Be a welcoming and safe place Be interesting Foster respect and acceptance of others and their space and materials Foster community Promote critical thinking Promote learning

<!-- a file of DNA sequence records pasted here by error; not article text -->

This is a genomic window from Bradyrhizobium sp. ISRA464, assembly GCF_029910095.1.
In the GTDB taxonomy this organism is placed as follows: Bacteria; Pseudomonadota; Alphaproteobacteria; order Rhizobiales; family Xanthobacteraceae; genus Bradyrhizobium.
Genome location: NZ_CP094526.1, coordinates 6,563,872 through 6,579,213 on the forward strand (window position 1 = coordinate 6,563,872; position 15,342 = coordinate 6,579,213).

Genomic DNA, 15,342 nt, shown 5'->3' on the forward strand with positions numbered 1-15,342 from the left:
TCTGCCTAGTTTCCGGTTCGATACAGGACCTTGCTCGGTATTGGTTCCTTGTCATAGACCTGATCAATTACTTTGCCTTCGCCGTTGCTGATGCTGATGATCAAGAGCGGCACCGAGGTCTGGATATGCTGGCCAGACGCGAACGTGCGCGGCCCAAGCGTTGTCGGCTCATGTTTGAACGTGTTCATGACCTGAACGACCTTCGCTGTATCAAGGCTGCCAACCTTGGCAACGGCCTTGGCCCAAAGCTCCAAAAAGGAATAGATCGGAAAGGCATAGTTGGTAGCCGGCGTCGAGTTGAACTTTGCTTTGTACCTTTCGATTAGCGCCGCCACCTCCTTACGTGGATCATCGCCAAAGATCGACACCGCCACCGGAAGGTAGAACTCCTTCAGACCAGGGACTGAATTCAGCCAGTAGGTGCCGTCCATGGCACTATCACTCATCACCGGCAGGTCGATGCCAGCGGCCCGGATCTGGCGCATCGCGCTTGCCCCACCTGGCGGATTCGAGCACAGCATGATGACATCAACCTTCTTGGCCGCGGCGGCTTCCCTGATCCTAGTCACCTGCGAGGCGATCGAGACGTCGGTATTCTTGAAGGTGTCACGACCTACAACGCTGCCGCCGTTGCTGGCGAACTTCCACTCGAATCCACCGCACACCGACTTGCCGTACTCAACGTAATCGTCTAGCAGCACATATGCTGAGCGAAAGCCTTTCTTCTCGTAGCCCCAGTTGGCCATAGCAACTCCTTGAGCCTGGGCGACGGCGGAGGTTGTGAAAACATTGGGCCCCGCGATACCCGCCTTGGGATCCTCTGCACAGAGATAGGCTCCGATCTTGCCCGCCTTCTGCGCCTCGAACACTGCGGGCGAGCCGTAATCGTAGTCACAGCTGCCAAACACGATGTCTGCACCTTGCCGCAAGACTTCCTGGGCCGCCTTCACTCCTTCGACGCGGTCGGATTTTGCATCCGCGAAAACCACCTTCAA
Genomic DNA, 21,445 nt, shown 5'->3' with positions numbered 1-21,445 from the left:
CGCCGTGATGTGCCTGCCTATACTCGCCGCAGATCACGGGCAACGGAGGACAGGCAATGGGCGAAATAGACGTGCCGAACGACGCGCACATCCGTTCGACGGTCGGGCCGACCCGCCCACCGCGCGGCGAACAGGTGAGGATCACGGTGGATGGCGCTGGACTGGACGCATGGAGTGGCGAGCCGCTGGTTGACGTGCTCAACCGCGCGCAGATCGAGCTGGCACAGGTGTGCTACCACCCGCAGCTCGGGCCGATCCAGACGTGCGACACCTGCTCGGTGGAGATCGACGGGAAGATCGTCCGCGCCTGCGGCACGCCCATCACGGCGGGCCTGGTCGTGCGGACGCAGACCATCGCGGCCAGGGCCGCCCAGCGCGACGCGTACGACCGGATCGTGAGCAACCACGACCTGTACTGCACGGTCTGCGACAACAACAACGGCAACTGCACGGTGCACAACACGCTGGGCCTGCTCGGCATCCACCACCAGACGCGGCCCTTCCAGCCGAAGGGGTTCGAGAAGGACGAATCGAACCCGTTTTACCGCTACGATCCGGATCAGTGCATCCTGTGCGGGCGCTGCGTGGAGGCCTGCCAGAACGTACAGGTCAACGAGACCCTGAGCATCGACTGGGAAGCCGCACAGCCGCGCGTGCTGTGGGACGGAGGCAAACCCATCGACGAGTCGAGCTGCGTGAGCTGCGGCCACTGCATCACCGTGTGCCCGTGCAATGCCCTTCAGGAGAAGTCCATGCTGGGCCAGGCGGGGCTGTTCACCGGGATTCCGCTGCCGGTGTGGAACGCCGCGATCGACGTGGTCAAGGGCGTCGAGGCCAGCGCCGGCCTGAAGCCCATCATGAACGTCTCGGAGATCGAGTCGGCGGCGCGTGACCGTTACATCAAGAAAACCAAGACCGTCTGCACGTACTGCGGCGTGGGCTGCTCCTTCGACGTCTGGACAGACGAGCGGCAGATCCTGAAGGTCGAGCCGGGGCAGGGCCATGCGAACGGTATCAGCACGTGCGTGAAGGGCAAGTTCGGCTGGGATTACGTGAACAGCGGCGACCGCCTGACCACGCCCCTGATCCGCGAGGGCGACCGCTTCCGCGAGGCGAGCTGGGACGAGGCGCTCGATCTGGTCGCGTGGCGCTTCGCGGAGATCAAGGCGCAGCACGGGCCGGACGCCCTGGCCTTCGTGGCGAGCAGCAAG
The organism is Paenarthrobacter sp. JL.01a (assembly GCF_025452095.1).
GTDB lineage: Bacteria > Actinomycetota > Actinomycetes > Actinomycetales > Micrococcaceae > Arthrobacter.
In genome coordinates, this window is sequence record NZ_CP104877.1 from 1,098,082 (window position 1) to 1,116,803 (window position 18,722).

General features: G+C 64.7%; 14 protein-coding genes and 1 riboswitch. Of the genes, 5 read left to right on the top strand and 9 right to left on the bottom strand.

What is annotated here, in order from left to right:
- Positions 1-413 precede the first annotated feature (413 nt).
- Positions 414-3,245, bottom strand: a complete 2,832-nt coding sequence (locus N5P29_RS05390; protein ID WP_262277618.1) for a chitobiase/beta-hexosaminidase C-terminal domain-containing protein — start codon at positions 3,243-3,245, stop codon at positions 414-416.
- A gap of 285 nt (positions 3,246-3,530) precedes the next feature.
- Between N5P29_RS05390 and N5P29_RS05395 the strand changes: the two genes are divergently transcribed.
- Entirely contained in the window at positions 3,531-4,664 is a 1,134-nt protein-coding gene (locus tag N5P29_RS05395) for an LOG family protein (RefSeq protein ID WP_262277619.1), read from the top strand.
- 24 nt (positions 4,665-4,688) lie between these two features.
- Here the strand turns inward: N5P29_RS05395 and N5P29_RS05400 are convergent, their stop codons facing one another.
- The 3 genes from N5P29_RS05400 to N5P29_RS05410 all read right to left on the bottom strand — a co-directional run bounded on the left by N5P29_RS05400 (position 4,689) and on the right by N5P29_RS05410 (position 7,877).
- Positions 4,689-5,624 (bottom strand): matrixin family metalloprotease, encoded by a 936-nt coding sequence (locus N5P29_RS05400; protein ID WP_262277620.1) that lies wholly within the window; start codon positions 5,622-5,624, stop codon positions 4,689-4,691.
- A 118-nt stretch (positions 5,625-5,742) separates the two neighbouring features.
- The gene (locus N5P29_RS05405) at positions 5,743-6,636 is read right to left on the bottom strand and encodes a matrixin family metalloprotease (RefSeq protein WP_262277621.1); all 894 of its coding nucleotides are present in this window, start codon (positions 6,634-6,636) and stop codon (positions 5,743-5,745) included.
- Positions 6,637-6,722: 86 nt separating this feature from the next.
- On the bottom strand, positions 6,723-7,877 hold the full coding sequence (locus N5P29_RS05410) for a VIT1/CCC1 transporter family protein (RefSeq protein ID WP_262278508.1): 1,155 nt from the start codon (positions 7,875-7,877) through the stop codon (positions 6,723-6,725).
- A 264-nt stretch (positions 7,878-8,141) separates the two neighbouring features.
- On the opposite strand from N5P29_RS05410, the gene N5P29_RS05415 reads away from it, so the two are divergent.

Morning Meetings build community by helping each student learn about each other and accept differences. Morning meetings are a routine. Children need routines so they know what to expect. If a morning meeting happens soon after all of our classmates arrive then the students will be prepared for morning meeting each morning. The first morning meeting may be used to teach what behavior is appropriate during morning meeting. Rules maintain order and help students discern appropriate versus inappropriate behavior in the classroom. The rules will be specific and easily understood. When a rule is broken there will be consequences. Consequences are what the teacher uses to enforce the rules. Students learn from consequences, and these incidents can be useful tools for teaching lessons to a large group. Responsibility is giving a child the opportunity to make a choice whether the teacher thinks it is right or wrong and allowing the child to learn from it. It can be stressful and difficult to teach responsibility, but in the long run, it will help reach each student achieve the classroom goals. Environment. The tools in the classroom and the toys available to the children will be complex and interesting so that the children do not become bored. On occasion, new things that the children have not played with before will be brought in and introduced. Children will learn how to explore new toys or manipulatives. Dolphin Dollars will be used a as reward system for students. Student will be able to receive dolphin dollars for showing good citizenship and being an example for other students in our classroom, and showing kindness to peers, adults, and anyone who needs help. Dolphin dollars can be used on Tuesday afternoons to shop at the store for rewards. Students may also lose dolphin dollars for behaviors that do not model good citizenship or are disruptive to our learning environment. CHAMPS is a management system where each time we start a new activity or transition, I map out for students the expectations for the activity and what it will look like when done successfully. The CHAMPS acronym stands for: conversation, help, activity, movement, participation, and success. The system will allow children to be autonomous when making decisions on if they can talk to each other and how loud, how they can ask for help, instructions for the activity, when they can get up and move around the classroom and for what reasons, what it looks like to participate in the activity, and what the successful product should look or feel like.